6. Environmental markets • Internationally there is mounting interest in environmental markets from credit buyers, regulators, investors, environmental community • Emerging recognition of natural resource stewardship and restoration as a dynamic area for investment • Transforming biodiversity from a risk and liability problem into viable profit-generating business opportunity Carol, Fox & Bayon (2008) Conservation & Biodiversity Banking.

  7. ‘Innovative private sector mechanisms to finance and encourage sustainable management of BES are developing, given the imperatives of increasing natural resource scarcity, continuing BES degradation and loss and potentially damaging consequences of such loss for society and the economy’ von Gunten, C. & Cooper, M. (2011). Finance, biodiversity and managed ecosystems. Where’s the data? Report to NERC by Z/Yen Group.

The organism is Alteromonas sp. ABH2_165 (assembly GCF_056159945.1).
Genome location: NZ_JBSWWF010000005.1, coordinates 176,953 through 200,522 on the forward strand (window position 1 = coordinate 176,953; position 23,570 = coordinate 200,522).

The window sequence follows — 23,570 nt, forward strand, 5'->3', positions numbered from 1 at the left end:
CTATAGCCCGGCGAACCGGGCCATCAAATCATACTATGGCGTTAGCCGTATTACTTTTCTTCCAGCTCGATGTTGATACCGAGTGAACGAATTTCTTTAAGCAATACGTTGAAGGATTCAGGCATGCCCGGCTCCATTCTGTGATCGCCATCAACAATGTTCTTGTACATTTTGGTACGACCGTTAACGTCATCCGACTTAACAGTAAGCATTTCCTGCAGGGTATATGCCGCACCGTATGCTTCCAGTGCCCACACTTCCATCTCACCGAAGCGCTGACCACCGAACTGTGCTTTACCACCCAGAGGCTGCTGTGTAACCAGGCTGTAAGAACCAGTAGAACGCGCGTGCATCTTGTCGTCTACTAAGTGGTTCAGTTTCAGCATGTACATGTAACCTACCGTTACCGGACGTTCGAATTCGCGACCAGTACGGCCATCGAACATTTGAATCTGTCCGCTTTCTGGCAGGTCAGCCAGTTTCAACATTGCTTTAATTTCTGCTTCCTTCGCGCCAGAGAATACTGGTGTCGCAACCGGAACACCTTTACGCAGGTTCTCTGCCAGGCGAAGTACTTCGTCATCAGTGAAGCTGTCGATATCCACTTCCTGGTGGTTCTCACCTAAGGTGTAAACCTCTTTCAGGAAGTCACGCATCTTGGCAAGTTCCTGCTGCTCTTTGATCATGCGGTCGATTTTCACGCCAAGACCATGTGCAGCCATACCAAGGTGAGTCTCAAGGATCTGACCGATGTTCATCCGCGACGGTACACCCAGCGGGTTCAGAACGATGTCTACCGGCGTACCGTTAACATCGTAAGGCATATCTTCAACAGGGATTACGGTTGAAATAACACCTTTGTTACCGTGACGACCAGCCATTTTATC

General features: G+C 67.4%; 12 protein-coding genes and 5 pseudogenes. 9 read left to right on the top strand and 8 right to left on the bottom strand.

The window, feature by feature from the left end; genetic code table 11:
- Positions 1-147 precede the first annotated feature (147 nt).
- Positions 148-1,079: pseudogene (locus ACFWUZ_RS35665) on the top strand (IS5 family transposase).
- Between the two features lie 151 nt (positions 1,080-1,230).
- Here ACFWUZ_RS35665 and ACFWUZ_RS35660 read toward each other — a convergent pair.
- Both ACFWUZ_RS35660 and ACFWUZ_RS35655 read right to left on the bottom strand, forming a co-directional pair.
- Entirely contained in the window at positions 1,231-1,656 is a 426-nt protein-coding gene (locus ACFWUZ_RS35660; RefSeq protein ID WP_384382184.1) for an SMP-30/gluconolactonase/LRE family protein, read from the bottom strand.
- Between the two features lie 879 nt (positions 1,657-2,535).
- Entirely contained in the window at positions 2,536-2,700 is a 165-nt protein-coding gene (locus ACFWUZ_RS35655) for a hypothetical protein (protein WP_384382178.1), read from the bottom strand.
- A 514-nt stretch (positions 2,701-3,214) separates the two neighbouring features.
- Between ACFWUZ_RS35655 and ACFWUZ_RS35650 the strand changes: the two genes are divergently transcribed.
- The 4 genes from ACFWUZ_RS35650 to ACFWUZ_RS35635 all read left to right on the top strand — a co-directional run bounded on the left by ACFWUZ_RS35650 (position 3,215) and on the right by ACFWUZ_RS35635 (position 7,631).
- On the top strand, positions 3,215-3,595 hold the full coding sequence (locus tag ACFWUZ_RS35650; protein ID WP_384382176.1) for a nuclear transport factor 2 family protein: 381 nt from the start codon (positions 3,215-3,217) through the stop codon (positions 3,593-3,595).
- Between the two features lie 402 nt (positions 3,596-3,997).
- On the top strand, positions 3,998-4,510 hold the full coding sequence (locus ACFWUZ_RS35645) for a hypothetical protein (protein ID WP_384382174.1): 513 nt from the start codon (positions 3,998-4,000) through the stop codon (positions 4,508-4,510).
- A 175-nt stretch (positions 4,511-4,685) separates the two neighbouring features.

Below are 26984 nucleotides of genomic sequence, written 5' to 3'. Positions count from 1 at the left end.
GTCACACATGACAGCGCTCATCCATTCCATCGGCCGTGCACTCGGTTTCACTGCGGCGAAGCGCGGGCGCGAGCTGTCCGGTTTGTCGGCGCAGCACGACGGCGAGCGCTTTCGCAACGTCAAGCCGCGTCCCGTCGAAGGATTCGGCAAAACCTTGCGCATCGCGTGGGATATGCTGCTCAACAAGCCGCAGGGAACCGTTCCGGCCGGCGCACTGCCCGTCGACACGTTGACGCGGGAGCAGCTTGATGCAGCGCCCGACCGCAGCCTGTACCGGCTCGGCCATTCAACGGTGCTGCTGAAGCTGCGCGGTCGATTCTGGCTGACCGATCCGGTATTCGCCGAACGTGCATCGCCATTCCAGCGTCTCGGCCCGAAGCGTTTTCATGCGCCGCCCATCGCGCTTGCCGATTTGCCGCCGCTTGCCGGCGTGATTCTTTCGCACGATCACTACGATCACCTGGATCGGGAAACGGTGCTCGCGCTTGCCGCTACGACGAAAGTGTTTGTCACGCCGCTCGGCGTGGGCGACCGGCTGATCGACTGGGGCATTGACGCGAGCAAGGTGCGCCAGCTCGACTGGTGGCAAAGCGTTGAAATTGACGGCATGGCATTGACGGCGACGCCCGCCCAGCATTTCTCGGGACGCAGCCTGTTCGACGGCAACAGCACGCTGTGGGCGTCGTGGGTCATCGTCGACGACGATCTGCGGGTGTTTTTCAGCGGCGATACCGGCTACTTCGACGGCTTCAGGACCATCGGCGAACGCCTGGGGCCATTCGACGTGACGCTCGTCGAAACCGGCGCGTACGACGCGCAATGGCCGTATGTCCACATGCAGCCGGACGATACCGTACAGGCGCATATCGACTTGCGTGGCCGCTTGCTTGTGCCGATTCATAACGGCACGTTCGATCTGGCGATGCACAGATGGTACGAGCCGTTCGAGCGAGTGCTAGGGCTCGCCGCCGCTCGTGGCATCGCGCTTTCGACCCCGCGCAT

8. MARKET SIZE : Scope for growth Estimates for emerging biodiversity and ecosystem service markets (derived from Ecosystem Marketplace) are presented in the table in the slide drawn from the TEEB report looking at potential global growth to 2020 and 2050 compared to present day. The TEEB report for business concludes that new markets for biodiversity and ecosystem services are emerging and if scaled up, these markets could represent major business opportunities and a significant part of the solution to the ecosystem and biodiversity finance challenge.

  9. Value = $5 - 10bn p.a

  10. Tradable credits in the US • Wetland mitigation credits • Habitat conservation credits • Water quality credits - N, P, sediments • Bundled biodiversity credits • Marine biodiversity credits • Natural resource damage credits • Mangrove credits • Etc…..